I have never been good at keeping a routine.
I stay up too late, sneaking every scrap of sleep I can in the morning. I start and stop, flutter and falter more than I’d like. I can change plans at a moment’s notice with relatively little disruption, which is helpful when working in a deadline-driven environment, but I am also not driven to achieve an existence of overall steadiness or stability.
This is one of the reasons I try to embrace Lent. These six weeks call out for structure — for a rhythm of prayer, for deliberate pacing, for consideration about what we consume and when. Lent helps me pull the lens back from the breakneck pace of a busy, full life and refocus on the Lord and what I am doing to draw closer to him (or what gets in the way).
I was thinking about routine as I was flipping through the beautiful new pages of my husband’s most recent book — his long-awaited biography of Cardinal Francis E. George, OMI, the late archbishop of Chicago, that he poured so much time, thought and prayer into, and which was released in paperback earlier this month.
In the book, Michael recounts how a friend had asked Cardinal George how he remained so connected to Christ and the church despite all the challenges that he had faced. “George thought for a while and then answered that it was simply ‘habit’ — a practice of living the Faith, day in and day out,” Michael wrote.
Religion, Cardinal George said once, “is not so much a matter of choice as it is a matter of habit.”
“When people build their lives, they make choices at times, but much of it is simply habitual,” Cardinal George said at another time. “If you have good habits, you’ll be saved from your own individual, evil inclinations at times. If you don’t have those good habits, [if] each time [you are] faced with good and evil, you have to make a choice, too often you won’t choose what is truly good. People live their lives, they live their faith, they go to Mass regularly, they do their best to build up their family and contribute to society. Catholicism is a way of life, a way of thinking, and a way of loving that incarnates a vision uneasy with itself if it is not finally, truly global.”
He wanted to “remind people that there are customs that identify a Catholic way of life” and how, “if we’ve lost them, the church becomes a debating society instead of a church.” How familiar does that sound in our social media-fueled era?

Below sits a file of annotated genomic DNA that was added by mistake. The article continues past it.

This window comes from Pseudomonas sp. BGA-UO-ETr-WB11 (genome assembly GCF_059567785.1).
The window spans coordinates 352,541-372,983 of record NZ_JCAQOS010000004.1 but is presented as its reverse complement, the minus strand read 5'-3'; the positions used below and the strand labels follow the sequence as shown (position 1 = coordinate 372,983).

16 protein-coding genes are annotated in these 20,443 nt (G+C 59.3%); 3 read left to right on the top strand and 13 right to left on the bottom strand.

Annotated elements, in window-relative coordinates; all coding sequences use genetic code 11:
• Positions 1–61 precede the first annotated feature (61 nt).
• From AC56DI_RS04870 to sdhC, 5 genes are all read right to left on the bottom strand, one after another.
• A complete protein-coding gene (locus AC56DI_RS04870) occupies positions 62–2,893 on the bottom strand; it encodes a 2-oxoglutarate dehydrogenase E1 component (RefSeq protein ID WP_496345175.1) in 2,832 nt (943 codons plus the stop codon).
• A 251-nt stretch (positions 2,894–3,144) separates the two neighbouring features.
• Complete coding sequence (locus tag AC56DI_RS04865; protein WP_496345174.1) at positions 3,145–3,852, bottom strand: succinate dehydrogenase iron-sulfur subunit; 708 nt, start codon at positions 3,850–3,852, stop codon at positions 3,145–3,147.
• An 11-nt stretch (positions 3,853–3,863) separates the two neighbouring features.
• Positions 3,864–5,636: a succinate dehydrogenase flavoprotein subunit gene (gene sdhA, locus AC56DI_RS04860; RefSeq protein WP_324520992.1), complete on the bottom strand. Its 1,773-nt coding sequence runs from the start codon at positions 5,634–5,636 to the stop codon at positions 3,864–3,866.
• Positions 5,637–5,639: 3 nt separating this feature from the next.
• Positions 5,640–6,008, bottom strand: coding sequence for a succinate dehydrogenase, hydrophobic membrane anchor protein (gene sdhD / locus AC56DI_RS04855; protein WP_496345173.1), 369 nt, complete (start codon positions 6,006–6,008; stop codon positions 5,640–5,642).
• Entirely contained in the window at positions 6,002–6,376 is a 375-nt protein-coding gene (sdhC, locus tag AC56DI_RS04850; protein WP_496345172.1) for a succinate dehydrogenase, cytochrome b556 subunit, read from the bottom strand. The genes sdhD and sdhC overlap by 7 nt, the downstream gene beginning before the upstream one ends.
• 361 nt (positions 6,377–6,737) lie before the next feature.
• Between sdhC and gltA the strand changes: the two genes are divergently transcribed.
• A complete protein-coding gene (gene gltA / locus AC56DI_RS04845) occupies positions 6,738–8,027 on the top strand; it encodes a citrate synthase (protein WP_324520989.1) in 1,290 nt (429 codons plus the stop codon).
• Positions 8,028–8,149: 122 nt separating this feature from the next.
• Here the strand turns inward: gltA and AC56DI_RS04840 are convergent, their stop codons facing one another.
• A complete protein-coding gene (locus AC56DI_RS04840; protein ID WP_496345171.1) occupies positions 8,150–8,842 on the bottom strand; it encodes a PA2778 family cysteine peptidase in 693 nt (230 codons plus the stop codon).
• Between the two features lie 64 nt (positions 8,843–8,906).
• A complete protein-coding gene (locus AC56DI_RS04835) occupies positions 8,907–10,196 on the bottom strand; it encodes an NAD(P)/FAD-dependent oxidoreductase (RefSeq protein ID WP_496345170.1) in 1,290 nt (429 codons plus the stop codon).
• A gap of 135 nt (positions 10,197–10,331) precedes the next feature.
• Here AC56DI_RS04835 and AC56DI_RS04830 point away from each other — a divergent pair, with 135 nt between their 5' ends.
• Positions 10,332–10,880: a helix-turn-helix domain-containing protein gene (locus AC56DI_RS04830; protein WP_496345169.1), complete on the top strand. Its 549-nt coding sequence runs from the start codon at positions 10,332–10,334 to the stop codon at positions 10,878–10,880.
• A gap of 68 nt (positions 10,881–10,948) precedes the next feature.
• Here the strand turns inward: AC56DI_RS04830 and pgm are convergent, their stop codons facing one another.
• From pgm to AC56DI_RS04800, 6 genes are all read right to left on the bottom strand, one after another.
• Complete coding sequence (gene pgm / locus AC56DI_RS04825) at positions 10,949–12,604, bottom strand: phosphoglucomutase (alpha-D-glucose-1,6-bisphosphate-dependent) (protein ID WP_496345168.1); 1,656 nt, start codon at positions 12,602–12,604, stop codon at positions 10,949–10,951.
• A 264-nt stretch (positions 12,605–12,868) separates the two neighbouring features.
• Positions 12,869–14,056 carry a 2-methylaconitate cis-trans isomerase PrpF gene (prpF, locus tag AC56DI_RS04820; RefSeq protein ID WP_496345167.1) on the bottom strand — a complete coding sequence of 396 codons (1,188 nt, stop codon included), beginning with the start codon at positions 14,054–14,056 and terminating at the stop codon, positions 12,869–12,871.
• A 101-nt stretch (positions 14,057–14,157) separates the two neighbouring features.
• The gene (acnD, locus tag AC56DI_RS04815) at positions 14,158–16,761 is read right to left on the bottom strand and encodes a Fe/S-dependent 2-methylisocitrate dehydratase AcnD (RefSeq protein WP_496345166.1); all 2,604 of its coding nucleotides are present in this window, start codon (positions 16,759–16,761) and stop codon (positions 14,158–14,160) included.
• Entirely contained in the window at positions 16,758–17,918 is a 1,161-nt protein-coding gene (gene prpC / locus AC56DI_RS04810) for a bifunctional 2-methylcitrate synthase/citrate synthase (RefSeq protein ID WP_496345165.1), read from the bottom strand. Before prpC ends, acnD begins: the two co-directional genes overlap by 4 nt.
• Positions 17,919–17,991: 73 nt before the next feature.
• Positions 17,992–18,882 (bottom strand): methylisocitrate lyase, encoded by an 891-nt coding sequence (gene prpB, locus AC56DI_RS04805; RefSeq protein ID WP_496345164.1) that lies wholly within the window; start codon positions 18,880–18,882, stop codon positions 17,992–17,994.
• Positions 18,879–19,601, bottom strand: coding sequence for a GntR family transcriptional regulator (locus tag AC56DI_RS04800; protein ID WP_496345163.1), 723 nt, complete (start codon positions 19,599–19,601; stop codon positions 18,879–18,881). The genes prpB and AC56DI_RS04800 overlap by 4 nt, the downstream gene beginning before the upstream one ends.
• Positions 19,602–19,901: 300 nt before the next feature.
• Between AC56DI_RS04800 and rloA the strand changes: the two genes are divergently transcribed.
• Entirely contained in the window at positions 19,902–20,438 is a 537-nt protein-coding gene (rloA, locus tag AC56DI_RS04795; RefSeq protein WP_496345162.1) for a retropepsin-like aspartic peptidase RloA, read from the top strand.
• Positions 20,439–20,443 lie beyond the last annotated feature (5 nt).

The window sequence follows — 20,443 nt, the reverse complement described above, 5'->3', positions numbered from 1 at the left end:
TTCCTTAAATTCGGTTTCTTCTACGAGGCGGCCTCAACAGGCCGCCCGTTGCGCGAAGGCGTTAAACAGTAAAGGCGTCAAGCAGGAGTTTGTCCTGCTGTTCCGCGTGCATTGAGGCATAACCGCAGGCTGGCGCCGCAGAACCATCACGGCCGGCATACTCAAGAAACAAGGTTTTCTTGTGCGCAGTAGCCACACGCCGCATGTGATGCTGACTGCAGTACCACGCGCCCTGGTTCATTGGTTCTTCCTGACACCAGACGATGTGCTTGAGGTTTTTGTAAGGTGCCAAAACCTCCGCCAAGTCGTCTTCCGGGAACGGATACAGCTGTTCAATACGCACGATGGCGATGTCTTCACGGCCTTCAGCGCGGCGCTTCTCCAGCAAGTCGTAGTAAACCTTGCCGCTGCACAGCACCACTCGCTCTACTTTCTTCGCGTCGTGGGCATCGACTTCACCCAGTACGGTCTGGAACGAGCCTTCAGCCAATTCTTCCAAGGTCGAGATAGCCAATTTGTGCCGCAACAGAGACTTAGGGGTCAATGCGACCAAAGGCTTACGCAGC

Cardinal George was so passionate about this topic that he wanted to write on it to develop it more fully, but his illness prevented him from doing so. What a loss for the church. But these few nuggets Michael highlights in “Glorifying Christ” are well worth reflecting upon. What are our habits, good and bad, and how do we allow them to define us? Around what structure do we build our days? How do we develop our routines and our habitual practices to help ensure we make the right choice when we are inevitably presented with a fork in the road?
The answer can be found, as Cardinal George points out, within the church. He argued that in Catholicism, we find the key to a way of life that nurtures vocations and develops disciples.
As he told the U.S. bishops in 2003: “There is a way of life that is bound up with being a disciple of Christ in his church, a common way of life not constructed by individual choice. It has a common calendar. It has penitential practices. It has common prayer. It has common devotion. It has a common vocabulary. It is a way of life which tells me every moment of my life that the church can make demands upon me and must make demands because she is the Body of Jesus Christ, to whom all authority has been given in heaven and on earth.”
What a gift we have in the church — a built-in way to structure our days and to develop habits that, centered around prayer and the sacraments, can help even those of us who, when it comes to building lives of routine, still have a long way to go.